Nausea After Eating

A Helpful Guide to Nausea After Eating

Have you ever experienced nausea after eating? You know, that queasy, sickly feeling that comes right after you finish a meal or eat a snack? If so, then you may not have known what causes it, or what you can do to alleviate its uncomfortable symptoms. Being nauseous after eating is one of those things that, by itself, is just annoying but not particularly dangerous. But, as will be shown in this article, it can be a harbinger of something that may require medical attention. This helpful guide to this condition will educate you on diagnosing and treating this malady.

Nausea after eating really is just what it sounds like: feelings of sickness and queasiness after eating food. It does not have to lead to vomiting, though; not all feelings of nausea make you throw up. It is unpleasant, though, and can wreck a good meal. These feelings often are accompanied by light-headedness, dizziness, and a generally bad disposition, and can even make you weak and clammy. Normally people get this condition right after eating; some people after eating a snack, others only after consuming a full meal. But the key characteristic is that it arises after you finish eating something, and not from exercise, illness, pregnancy, or other injuries.

There are many possible causes of nausea after eating, and not all of them are particularly serious. Perhaps the most common cause is overeating. If you consume more food than your body can handle, you can feel bloated and sick. This is especially true for heavy, spicy foods, such as Mexican cuisine.

The more you eat, the more nauseous you will feel, so it is advised to keep your food intake to a reasonable level per meal.  Another common cause is gastroenteritis – also known as the stomach flu. If you have this condition (which is an inflammation of your digestive system and stomach lining), then eating food will more than likely make you feel queasy and ill.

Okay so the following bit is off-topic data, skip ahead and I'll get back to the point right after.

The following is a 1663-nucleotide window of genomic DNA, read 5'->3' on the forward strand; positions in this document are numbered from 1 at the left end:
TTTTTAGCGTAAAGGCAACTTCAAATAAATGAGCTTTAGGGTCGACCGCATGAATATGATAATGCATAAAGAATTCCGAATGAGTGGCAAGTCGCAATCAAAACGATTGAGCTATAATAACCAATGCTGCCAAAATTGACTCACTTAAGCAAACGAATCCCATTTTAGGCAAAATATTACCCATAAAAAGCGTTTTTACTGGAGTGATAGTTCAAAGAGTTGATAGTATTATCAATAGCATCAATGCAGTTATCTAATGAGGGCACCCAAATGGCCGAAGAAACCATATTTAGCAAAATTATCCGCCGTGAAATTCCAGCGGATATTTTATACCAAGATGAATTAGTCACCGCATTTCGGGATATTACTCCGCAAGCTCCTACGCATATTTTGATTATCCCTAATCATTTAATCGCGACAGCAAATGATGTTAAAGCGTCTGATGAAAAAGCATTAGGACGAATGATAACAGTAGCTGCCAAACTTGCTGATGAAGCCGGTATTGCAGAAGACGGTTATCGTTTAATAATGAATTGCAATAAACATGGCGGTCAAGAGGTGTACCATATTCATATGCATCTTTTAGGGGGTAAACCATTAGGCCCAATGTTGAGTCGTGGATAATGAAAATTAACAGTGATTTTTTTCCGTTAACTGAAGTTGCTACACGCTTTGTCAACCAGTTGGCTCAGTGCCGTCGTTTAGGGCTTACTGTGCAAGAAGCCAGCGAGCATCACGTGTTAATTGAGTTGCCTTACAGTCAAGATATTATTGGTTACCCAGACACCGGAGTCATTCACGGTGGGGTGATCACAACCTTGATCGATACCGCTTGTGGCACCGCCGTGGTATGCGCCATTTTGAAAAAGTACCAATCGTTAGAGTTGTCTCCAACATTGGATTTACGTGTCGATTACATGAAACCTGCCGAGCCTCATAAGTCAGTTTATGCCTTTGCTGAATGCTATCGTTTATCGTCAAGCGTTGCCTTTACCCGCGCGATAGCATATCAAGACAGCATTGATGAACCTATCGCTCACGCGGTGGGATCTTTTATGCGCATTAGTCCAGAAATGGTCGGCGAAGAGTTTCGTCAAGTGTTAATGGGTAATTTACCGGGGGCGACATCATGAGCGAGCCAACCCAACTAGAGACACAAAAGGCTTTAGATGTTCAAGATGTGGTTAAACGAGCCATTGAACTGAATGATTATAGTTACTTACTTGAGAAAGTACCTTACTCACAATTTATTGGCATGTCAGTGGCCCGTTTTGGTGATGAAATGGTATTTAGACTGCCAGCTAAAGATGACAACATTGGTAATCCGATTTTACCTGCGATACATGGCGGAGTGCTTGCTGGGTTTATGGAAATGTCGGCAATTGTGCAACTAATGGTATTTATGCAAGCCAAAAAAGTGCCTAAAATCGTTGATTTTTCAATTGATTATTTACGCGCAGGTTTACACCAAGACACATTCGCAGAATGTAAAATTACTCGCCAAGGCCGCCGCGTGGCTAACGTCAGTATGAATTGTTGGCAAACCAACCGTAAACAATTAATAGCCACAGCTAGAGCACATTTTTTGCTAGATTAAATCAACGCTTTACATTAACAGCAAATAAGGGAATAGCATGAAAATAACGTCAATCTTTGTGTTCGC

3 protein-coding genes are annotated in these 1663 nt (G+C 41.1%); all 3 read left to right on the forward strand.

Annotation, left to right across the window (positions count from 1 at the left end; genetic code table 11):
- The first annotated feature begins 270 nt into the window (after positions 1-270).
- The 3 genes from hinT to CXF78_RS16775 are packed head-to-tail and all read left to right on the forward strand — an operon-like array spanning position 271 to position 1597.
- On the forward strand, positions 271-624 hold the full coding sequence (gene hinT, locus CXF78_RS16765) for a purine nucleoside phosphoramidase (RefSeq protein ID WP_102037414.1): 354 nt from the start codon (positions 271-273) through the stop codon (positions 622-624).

More serious conditions include gastroesophageal reflux disease, also known as heartburn, pancreatic disease, and viral gastroparesis (an illness similar to the flu caused by viral infections). The best way to know for sure what is causing your nausea after eating is to see a doctor. He or she will perform an endoscopy on you, which allows an examination of your stomach and intestine to check for whatever is causing your affliction. Nauseous feelings after eating generally do not occur alone; if they are present, then that is a sign that something is causing them to happen. Be wary of excessive nausea that happens after you eat, drink, or exert yourself; this can be a sign of pneumonia, which absolutely requires a doctor's attention.

If you have nausea after eating, there are a few treatment options that may ease your suffering. The first is to watch what you eat and how much you eat. It helps tremendously to drink lots of liquids, particularly cold ones that do not have a lot of caffeine or other agitators. Dehydration will only make your nausea worse; if you are well hydrated, then your symptoms will be significantly lessened. It may also help to take your favorite over-the-counter medications for nausea, as they can reduce the queasiness and dizziness that often results. For more advanced cases, or cases that remain chronic, consult a physician.

In short, if you have experienced or do experience nausea after eating, it is important to recognize its symptoms, causes, and possible treatments. If another condition is causing these symptoms, then you should see a doctor to get treated for it. Being nauseous after a meal is annoying, irritating, and unhealthy, so it is important that you change what you can and seek attention for this condition in order to have a more relaxing and stress-free life.